The British nuclear submarine Valiant. is undergoing repairs for a minor leak in its reactor cooling system. A naval spokesman said the source of the leak had been identified and was being repaired. ("The Age" 21st May 1981)

511. 1981, 22nd May - BROWN'S FERRY 3, ALABAMA, U. S.A.

The Brown's Ferry Unit 3 nuclear reactor near Decatur, Alabama, was shut down on Friday, 22nd May, when a leak was discovered in the primary containment building. The leak was releasing 27 gallons per minute, forcing the reactor to go from full power to 30% before it was shut down. By the time the leak was located the following day, close to 10,000 gallons had been collected in the containment building. On 26th May, the reactor owners, Tennessee Valley Authority, announced that the reactor had been re-started and was expected to be operating at full power within a few days. (W.I.S.E. Vol.3 No.4 September 1981 p.9) Technicians have begun repairs on a cooling system leak that sent 38,000 litres of radioactive water into the biggest nuclear power plant in the U.S. The leak forced the shutdown of one reactor at the plant near Athena, Alabama. ("West Australian", 25th May 1981)

512. 1981, May - U.S.A.

Cancer may be caused by much lower levels of radiation than previously believed, according to a new study of the World War II atomic bomb blasts at Hiroshima and Nagasaki. Reports on research being done at the Lawrence Livermore Weapons Laboratory in California and at the Oak Ridge National Laboratory in Tennessee, although tentative, indicate that the risk of dying of cancer after exposure to low level gamma radiation could double and the probability of contracting cancer after gamma radiation could be quadrupled. Some scientists believe the new information strengthens the argument that there is no safe level of radiation; that every incremental bit of exposure increases the chances of injury. ("The Age", 16th May 1981)

513. 1981, May - JAPAN

Nearly 10% of construction workers surveyed at Japanese atomic power plants have been exposed to 100 millirems of radiation daily - a level exceeding the radiation control allowance - unofficially set by the atomic power industry, a union official has claimed. ("Financial Review" 15th May 1981)

514. 1981, May - JAPAN

In an amazing moment of truth, the U.S. Department of Transportation has admitted they have never inspected any irradiated nuclear fuel shipping casks or, for that matter, inspected any facilities shipping nuclear fuel. This admission was contained in a response to a Freedom of Information request by LINDSAY AUDIN of Ossing, New York, (7/5/1981). AUDIN then requested all 1980 shipping cask inspection reports from the Nuclear Regulatory Commission. The N.R.C. conducted a total of two inspections in 1980. Both inspections showed serious non-compliance with N.R.C. regulations. Two out of two is distinctly discomforting. (W.I.S.E. Vol.3 No.4 Sept. 1981 p.12)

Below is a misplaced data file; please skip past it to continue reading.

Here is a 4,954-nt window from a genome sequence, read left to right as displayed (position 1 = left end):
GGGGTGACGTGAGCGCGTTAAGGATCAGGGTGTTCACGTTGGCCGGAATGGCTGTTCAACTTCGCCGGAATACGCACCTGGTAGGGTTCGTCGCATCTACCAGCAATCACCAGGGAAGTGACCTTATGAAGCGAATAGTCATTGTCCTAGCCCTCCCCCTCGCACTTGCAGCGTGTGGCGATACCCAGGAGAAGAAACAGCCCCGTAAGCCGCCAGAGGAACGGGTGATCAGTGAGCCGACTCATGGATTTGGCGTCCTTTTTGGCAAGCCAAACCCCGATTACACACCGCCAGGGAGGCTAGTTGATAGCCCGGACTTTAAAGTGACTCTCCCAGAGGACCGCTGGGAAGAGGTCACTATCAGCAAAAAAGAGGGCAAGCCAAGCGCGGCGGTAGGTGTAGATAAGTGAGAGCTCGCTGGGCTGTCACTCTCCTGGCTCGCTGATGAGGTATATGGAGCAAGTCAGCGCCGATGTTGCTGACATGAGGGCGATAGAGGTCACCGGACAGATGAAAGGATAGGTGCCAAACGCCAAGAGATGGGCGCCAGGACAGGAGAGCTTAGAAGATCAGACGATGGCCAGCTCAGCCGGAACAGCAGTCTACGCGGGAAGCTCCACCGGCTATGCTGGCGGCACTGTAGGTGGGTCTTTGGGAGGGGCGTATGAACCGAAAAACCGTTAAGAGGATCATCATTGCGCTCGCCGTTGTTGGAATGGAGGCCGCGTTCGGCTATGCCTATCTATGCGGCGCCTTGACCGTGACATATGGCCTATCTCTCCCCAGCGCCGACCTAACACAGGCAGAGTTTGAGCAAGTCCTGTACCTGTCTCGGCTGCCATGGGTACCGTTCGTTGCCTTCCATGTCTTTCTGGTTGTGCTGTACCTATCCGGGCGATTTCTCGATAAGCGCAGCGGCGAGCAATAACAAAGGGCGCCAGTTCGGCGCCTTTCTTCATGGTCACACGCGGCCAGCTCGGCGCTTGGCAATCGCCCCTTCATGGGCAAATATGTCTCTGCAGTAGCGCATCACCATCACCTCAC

515. 1981, 2nd June - U.S.A.

In the U.S.A. around $620,000 was awarded to the family of LEROY DRUMBACK on 2nd June, 1981. DRUMBACK worked for 15 years at the Rocky Flats nuclear weapons facility which produces Plutonium triggers for nuclear warheads. He died of cancer of the colon in January 1974 and his case is the first in which damages were awarded for cancer caused by radiation at Rocky Flats. Dow Chemical Company, the plant operator where Krumback worked, is appealing against the decision. (W.I.S.E. Vol.3 No.4 p.6)

516. 1981, 3rd June - INDIAN POINT 2, NY., U.S.A.

Indian Point No.2 nuclear plant in New York shut down automatically for six hours after the failure of an electrical relay - part of the plant's generator protection circuiting designed to monitor voltage generated by the plant and take corrective action if problems develop. (W.I.S.E. Vol.3 No.4 p.18)

517. 1981, 7th June - SPICE 2, NEW JERSEY, U.S.A.

Salem 2 in New Jersey shut down because of a faulty valve just two days after beginning operations. While shut down for repairs, a faulty weld caused the valve to open and 3,000 gallons of radioactive water spilt into a containment basin. (W.I.S.E. Vol.3 No.4 p.18)

518. 1981, 16th June - LOVIISA 1, FINLAND

Fault discovered in fuel rod case at Loviisa 1 nuclear plant 100 kms north-east of Helsinki, Finland. Operators acknowledge that faulty rod case caused higher than normal levels of radioactivity in unit's primary cooling water circuit but said no repairs would be made until rods are changed. (W.I.S.E. Vol.3 No.4 p.18)

519. 1981, 19th June - DONALD C. COOK, MI,. U.S.A.

A spent fuel rod slipped to the bottom of a water-filled tank during routine refueling at the Donald C. Cook nuclear plant in Michigan, U.S.A. The N.R.C. described the accident as unserious, posing no danger to plant or area residents. (W.I.S.E. Vol.3 No.4 p.18)

520. 1981, June - KARACHI, PAKISTAN

Pakistan's nuclear energy reactor is situated in an earthquake zone according to Dr. I.H. USAMI, a senior United Nations energy advisor. Dr. USAMI recommends the Government set up an international commission to investigate the safety of the reactor. ("Canberra Times" 10th June 1981)